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About this poet

Born and raised in New York City, Jonathan Thirkield graduated from Wesleyan University and the University of Iowa's Writers' Workshop where he was a Truman Capote Fellow.

In 2008, his collection The Waker's Corridor was selected by Linda Bierds for the Walt Whitman Award, presented by the Academy of American Poets.

He lives in New York.

Design for a Silver Box in the Shape of a Melon, 1918

Jonathan Thirkield
after Peche

In sheet metal or silver shallows
filled with these:
hollow, floating
where some assumed votives
would be lit. Or
lanterns.

Do you see the time of day? With still
some red to
flush the waders,
scatter against a few
boats, and fire
cannons

Distantly, first. When we see the flare,
we listen.
Sand buries at
our ankles. They appear,
the apples or
melons

Printed along the wallpaper, half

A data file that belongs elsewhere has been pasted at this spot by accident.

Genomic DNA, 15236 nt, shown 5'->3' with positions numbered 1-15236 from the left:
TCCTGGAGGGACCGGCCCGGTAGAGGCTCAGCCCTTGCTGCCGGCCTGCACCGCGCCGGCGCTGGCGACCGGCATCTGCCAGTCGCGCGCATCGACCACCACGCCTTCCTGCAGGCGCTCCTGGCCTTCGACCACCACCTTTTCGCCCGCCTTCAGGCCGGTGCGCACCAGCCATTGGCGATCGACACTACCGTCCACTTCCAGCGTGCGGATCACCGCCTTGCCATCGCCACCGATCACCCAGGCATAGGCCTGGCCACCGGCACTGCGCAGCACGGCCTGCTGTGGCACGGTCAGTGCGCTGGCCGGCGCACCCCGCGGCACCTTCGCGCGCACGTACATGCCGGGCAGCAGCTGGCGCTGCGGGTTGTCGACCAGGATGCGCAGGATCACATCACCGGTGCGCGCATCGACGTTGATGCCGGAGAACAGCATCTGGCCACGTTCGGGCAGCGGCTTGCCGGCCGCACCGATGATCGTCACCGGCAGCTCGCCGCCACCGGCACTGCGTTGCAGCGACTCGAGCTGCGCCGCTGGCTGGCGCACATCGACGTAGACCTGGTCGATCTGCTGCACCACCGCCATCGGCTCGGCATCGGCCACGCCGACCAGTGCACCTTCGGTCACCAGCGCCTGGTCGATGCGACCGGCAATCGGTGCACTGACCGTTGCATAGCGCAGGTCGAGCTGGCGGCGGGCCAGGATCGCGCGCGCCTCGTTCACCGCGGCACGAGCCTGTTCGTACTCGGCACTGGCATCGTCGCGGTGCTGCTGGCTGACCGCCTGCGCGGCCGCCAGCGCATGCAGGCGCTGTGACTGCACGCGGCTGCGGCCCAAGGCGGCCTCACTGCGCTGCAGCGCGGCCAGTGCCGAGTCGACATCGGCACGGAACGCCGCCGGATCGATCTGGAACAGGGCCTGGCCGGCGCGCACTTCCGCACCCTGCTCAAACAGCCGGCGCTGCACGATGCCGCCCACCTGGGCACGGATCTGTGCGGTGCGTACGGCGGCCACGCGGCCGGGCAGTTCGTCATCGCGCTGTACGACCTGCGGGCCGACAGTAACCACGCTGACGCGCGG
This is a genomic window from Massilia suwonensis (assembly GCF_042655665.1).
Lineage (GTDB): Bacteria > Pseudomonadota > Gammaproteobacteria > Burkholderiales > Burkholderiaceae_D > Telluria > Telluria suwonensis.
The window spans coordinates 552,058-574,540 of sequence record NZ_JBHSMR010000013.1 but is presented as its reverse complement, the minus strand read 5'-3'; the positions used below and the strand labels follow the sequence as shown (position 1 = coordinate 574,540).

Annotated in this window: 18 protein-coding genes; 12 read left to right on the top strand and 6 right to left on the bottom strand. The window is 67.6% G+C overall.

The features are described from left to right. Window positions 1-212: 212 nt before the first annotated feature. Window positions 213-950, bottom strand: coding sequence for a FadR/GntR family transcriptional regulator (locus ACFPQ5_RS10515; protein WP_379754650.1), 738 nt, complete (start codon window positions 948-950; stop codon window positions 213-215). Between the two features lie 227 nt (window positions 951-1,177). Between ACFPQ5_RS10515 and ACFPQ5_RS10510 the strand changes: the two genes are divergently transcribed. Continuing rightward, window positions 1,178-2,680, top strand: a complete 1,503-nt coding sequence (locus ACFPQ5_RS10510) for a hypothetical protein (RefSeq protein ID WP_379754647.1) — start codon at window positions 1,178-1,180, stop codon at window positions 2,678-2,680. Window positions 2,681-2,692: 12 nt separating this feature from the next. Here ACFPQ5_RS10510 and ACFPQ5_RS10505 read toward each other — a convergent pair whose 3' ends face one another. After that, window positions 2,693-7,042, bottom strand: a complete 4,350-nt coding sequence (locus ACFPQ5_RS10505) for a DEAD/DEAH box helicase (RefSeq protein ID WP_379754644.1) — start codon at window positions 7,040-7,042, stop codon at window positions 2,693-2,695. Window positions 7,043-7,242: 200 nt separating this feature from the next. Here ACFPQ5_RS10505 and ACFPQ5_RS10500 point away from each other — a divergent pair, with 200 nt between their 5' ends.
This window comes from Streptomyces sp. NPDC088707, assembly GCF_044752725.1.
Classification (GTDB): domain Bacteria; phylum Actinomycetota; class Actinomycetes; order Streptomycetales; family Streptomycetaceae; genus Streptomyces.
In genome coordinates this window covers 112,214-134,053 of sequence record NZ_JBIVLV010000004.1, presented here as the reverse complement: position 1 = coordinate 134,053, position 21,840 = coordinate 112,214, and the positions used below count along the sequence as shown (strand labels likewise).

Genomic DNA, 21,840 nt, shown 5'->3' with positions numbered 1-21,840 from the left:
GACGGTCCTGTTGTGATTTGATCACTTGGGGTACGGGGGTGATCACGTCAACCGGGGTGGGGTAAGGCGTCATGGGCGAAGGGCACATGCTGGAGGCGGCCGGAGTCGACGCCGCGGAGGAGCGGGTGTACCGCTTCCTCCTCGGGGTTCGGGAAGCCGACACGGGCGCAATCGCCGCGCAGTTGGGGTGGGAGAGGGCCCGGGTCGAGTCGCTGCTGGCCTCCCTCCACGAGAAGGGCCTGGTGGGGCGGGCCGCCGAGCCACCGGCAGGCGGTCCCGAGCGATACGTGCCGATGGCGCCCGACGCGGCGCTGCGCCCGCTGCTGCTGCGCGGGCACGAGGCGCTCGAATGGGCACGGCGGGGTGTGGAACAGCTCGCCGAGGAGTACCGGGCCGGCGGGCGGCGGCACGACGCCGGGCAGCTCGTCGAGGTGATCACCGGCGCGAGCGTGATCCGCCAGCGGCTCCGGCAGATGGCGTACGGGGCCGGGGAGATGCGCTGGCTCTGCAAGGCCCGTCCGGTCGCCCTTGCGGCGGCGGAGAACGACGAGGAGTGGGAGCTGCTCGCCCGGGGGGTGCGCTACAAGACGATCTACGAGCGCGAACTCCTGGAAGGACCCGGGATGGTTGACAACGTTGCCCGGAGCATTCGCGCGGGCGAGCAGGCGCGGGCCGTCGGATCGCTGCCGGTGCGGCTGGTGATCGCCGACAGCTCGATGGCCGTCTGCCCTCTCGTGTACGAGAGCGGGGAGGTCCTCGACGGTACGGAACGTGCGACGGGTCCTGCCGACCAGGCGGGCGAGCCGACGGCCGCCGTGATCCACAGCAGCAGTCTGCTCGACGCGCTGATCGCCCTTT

submerged in
their setting, brushed
dark with stems, the silver
flats folded in
fans. Too

Many of the waders grasp the stem
and pull off
the top of an
apple or melon, so
the base fills with
water

And sinks. Silver leaves from the stem. One
small woman's
pearl earring drops
like so many others
in the shallows.
Eardrops.

 
I met a woman in Viennese
glass. What was
in her jewel case?
A shade that turns over
a blue trellis.
Flower

Theater (or garden) on the flattened
silver wall,
a gray screen where
boats fire, the blush falls
and dyes a cherry 
chime.

First published in New American Writing. Copyright © 2008 by Jonathan Thirkield. From The Waker's Corridor (Louisiana State University Press, 2009). Used by permission of the author.

First published in New American Writing. Copyright © 2008 by Jonathan Thirkield. From The Waker's Corridor (Louisiana State University Press, 2009). Used by permission of the author.

Jonathan Thirkield

Jonathan Thirkield

Born and raised in New York City, Jonathan Thirkield's first collection of poetry The Waker's Corridor was selected for the Walt Whitman Award

by this poet

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Boat toy boat law boat low in Melodie's arms. She blows green water ripples, she squeezes humming blots from bows, her lungs. She goes

No. No honey. She bolts high birds filled with fancy over her pale Melodie. Now darling leave, let it set. Let it boat now. Mother links

Me, Melodie lapsed on a string.

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